A Clinical Evaluation of the Eclipse™ System, a Vaginal Bowel Control (VBC) Therapy for Fecal Incontinence in Women (LIBERATE)
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|ClinicalTrials.gov Identifier: NCT02428595|
Recruitment Status : Completed
First Posted : April 29, 2015
Results First Posted : September 24, 2019
Last Update Posted : September 24, 2019
|Condition or disease||Intervention/treatment||Phase|
|Fecal Incontinence||Device: Eclipse™ System||Not Applicable|
|Study Type :||Interventional (Clinical Trial)|
|Actual Enrollment :||137 participants|
|Intervention Model:||Single Group Assignment|
|Masking:||None (Open Label)|
|Official Title:||A Clinical Evaluation of the Eclipse™ System, a Vaginal Bowel Control (VBC) Therapy for Fecal Incontinence in Women|
|Actual Study Start Date :||May 15, 2015|
|Actual Primary Completion Date :||July 18, 2018|
|Actual Study Completion Date :||July 18, 2018|
Device: Eclipse™ System
The Eclipse System is a vaginal bowel control (VBC) therapy intended to provide bowel control for women with fecal incontinence. It is comprised of a non-surgical device placed in the vagina (referred to as the "Eclipse Insert") and a pressure-regulated pump which is used to inflate and deflate the Insert. A Sizing Kit, for use during the fitting process, and an evaluation Insert (referred to as the Trial Insert) are also part of the Eclipse System.
Other Name: Vaginal Bowel Control (VBC) Therapy
- Count of Treatment Responders in the Intent to Treat (ITT) Cohort [ Time Frame: 3 months ]Count of patients with >50% reduction in the average number of FI episodes per week as compared to baseline.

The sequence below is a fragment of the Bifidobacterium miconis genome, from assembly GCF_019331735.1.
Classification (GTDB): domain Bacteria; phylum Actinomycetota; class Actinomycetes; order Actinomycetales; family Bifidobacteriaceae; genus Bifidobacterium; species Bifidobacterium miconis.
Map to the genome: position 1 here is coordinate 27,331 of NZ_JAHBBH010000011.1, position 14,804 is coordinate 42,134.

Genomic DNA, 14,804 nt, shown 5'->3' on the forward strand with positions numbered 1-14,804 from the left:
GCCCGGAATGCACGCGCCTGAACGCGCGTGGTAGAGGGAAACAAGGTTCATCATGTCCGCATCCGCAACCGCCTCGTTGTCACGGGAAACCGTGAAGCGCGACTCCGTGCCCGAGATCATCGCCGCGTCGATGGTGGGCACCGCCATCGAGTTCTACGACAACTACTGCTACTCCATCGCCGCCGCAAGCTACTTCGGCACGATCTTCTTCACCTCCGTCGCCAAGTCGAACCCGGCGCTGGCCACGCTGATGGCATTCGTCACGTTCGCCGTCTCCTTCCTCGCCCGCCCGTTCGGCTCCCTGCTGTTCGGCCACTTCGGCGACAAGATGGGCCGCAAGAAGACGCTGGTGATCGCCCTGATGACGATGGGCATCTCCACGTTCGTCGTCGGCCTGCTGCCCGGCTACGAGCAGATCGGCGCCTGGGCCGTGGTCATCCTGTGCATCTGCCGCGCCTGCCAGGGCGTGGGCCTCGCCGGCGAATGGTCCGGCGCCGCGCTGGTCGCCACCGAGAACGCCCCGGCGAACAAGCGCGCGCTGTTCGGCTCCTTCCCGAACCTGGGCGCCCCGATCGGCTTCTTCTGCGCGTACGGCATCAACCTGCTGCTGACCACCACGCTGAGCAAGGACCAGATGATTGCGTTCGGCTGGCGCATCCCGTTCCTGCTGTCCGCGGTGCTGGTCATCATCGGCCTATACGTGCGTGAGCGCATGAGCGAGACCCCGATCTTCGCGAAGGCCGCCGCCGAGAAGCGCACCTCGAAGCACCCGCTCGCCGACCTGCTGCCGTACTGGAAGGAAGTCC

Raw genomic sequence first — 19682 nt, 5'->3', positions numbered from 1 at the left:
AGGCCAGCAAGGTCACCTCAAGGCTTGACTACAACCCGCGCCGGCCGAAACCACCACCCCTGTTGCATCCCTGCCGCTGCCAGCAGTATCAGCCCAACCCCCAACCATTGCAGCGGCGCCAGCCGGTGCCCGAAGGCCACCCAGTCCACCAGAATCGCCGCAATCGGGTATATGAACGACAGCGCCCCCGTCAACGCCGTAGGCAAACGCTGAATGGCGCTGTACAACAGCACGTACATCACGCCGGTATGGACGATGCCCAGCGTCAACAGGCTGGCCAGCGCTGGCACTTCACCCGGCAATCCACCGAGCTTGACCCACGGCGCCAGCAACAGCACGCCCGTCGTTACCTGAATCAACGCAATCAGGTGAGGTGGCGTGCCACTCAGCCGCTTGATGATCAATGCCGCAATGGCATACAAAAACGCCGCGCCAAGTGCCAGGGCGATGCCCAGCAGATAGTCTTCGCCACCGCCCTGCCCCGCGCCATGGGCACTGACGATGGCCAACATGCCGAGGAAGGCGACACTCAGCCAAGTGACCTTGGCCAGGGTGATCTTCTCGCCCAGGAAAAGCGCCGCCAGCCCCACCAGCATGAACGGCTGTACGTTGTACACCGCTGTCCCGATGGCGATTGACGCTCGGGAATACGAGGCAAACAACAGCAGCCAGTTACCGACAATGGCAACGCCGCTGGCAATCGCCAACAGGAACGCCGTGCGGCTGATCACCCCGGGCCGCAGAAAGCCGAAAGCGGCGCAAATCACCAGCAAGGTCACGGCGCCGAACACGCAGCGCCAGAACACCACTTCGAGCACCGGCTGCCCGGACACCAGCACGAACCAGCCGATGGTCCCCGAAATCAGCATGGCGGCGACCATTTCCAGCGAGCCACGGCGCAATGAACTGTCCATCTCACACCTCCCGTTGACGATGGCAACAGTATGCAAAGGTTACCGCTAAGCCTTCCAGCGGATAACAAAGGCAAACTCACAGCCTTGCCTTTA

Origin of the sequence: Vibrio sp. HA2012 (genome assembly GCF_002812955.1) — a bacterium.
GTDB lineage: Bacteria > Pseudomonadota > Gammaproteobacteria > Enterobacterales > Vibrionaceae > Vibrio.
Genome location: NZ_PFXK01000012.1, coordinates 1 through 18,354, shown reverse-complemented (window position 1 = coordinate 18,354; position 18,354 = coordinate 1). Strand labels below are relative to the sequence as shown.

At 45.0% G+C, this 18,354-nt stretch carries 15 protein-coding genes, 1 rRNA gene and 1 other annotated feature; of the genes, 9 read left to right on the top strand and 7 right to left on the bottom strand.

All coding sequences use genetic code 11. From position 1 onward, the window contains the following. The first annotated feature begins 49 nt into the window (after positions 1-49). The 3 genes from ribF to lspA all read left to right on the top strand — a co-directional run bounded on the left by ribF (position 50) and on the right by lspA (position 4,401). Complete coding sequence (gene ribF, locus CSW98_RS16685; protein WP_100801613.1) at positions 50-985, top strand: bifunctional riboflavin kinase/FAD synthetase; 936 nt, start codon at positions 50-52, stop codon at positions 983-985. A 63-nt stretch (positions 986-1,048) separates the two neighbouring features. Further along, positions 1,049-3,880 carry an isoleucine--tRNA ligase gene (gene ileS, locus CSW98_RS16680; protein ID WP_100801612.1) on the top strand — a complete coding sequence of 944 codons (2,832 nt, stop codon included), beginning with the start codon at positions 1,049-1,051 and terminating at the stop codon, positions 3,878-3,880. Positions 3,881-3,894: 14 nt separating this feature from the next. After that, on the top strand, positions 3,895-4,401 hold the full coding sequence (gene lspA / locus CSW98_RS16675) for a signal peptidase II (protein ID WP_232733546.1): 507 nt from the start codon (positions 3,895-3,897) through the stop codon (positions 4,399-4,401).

- Count of Treatment Responders in the Per Protocol (PP) Population [ Time Frame: 3, 6 and 12 months ]Count of patients with >50% reduction in the average number of FI episodes per week as compared to Baseline.
- Change in St. Mark's (Vaizey) Incontinence Severity Score as Compared to Baseline [ Time Frame: 12 months ]
Change in mean scores on subject-reported outcomes related to symptom severity as reported by St. Mark's (Vaizey) Incontinence Severity Score.
St. Mark's is a validated scale widely used in fecal incontinence research. The scale has a 24 point range where 0 = total fecal continence (better outcome) and 24 = total fecal incontinence (worse outcome). A reduction in the St. Mark's score is a better outcome.
- Change in Fecal Incontinence Quality of Life (FIQoL) Score as Compared to Baseline [ Time Frame: 12 months ]
Change in mean score (from Baseline) on subject-reported outcomes as reported by FIQoL (Fecal Incontinence Quality of Life) score.
The FIQoL scale asks a number of Fecal Incontinence (FI) related questions. Patient responses are rated from 1 to 4 points except one question which is rated from 1 to 5 points.
The questions fall into four subscales: lifestyle, coping/behavior, depression/self-perception and embarrassment. The score for each subscale is the average of the responses in that group. For depression/self-perception the subscale score is from 1.0 to 5.0. The other subscale scores are from 1.0 to 4.0.